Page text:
Tesla On Autopilot Slams into Police Car Despite "100 Meters of Traffic Cones and Warning Lights"

In the latest incident to take place while a Tesla car was on Autopilot, at least the authorities were on the scene quickly. That, of course, is because the Tesla Model S in question, located on Freeway 3 in Hsinchu County, Taiwan, reportedly plowed directly into the back of a police car.

Two officers that were directing traffic at the time narrowly escaped death or serious injury, reportedly jumping out of the way "just in time" before the accident occurred. 

The accident took place despite reports that there were "100 meters of traffic cones and flashing warning lights" placed behind the police car. After the first patrol car was hit, it subsequently wound up hitting a second patrol car. The damage was estimated to be around NT$3 million (~USD $97,300).

The driver, who after feeling "drowsy", engaged his Autopilot on the highway was subsequently tested for alcohol. The test was found to be non-reactive. The driver told police he had finished a long shift at work that started at 6AM that morning, about 16 hours earlier than the accident occurred. 

Tesla's website, as a reminder, states: “Autopilot is intended for use only with a fully attentive driver who has their hands on the wheel and is prepared to take over at any time.”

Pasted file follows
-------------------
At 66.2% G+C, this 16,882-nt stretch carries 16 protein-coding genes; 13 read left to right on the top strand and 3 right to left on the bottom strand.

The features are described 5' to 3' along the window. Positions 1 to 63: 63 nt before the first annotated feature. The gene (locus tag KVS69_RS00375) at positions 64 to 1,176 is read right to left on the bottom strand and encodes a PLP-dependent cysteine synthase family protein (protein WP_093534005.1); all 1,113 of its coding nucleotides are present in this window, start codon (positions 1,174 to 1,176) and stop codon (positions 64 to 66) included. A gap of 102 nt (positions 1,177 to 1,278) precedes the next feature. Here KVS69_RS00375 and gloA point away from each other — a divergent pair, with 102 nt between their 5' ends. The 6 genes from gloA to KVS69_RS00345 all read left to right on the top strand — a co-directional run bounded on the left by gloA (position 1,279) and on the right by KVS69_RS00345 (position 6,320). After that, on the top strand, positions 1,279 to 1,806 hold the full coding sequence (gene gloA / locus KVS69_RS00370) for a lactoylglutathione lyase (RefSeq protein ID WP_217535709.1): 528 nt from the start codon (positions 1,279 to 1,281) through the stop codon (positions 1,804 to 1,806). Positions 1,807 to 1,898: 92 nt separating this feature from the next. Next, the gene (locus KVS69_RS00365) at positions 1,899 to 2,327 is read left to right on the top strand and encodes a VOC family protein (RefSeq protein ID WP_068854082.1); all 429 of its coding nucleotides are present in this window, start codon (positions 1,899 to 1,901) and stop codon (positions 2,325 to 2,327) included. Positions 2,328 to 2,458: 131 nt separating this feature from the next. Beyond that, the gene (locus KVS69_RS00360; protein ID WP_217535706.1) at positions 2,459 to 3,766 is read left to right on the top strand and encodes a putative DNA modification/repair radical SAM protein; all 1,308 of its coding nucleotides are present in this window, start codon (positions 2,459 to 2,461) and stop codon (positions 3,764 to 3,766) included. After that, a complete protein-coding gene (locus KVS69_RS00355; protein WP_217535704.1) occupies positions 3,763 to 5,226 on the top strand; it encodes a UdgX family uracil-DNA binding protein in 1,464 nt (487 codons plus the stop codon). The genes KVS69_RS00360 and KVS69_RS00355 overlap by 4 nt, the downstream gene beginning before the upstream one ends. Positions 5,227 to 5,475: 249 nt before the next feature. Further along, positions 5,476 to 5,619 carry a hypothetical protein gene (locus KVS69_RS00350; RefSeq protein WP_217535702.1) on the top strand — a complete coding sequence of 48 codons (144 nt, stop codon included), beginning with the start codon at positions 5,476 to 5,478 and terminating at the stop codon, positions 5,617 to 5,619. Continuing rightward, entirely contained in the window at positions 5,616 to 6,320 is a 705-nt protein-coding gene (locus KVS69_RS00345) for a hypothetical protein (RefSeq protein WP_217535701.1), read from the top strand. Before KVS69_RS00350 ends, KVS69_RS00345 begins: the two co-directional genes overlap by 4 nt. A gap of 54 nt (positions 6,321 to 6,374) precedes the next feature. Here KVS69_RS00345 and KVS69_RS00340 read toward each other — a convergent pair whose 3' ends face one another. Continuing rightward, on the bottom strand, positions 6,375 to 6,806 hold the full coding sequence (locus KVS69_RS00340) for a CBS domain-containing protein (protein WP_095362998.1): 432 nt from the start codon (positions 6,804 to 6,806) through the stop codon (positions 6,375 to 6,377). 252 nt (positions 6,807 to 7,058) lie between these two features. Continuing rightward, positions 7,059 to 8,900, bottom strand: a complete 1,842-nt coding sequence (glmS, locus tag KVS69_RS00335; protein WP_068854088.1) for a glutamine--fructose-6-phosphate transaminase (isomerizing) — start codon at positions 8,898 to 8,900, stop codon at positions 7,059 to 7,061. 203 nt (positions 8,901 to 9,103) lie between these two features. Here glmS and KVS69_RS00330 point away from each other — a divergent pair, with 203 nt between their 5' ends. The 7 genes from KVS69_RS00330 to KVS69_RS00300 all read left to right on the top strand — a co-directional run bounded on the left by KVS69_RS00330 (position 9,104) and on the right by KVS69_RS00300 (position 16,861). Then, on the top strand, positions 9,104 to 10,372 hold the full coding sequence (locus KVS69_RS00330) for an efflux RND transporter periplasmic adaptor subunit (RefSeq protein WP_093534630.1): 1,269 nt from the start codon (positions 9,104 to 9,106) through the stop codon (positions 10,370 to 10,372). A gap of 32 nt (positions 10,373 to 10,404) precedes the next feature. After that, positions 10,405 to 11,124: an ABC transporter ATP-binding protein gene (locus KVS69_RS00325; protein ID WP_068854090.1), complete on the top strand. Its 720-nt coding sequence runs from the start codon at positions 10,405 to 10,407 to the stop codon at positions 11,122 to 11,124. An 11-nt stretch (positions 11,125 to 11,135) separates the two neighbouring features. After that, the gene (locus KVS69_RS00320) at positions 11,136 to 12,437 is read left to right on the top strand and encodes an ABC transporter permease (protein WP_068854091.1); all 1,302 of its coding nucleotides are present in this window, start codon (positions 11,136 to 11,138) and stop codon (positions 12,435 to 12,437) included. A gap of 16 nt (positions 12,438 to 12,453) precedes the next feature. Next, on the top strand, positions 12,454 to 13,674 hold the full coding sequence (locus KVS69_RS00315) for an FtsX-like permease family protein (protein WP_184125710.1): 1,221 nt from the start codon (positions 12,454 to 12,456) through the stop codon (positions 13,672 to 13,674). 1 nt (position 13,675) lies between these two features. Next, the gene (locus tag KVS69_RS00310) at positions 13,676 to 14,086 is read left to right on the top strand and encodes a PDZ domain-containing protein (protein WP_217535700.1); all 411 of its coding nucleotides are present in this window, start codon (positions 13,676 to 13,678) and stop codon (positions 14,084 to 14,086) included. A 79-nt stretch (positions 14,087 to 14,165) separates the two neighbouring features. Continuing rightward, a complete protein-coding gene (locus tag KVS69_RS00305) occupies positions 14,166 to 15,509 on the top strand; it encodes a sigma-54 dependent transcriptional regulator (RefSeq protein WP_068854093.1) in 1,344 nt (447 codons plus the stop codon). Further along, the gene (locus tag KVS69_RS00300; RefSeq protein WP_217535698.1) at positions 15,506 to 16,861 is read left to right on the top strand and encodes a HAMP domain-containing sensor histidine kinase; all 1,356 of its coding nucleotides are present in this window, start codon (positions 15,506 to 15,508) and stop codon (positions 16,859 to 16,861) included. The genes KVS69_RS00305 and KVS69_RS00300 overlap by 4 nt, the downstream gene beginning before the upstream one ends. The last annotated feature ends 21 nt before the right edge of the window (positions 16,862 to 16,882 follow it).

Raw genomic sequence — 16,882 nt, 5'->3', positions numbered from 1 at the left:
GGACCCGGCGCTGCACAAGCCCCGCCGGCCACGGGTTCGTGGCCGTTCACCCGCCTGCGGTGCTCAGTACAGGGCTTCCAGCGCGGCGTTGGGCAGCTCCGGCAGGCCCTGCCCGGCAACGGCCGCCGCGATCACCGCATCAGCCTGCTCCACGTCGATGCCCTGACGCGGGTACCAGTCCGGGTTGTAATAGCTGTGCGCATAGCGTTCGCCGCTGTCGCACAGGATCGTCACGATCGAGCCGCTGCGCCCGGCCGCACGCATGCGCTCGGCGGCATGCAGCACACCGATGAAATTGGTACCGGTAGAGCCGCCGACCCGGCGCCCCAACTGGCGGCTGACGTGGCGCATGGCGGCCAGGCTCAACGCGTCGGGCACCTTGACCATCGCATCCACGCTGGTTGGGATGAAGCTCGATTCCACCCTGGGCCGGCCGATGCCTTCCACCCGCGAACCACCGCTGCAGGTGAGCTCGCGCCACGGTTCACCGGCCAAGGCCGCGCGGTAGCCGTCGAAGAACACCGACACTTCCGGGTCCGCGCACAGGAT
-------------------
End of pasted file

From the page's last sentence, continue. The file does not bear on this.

So, naturally, when Elon Musk demonstrated Autopilot for his recent controversial 60 Minutes interview, he did just the opposite, taking his hands off the wheel before his vehicle appeared to cut off another driver in traffic during a lane change.

This incident is just the latest in a series of accidents where Autopilot has been the main suspect. And of course, it's not the first where a Tesla has slammed into an inanimate police vehicle, either.  Earlier this year, it was reported on Twitter by Laguna Beach police that a Model S sedan traveling with the Autopilot function on slammed into a parked Laguna Beach police car. The Laguna Beach police department tweeted the news along with photographs:

In March, a driver was killed when a Model X with Autopilot engaged hit a barrier while traveling at "freeway speed" in California. 

With the kinks apparently completely worked out of the Autopilot software, all we have left to say is: "Next stop, Mars!"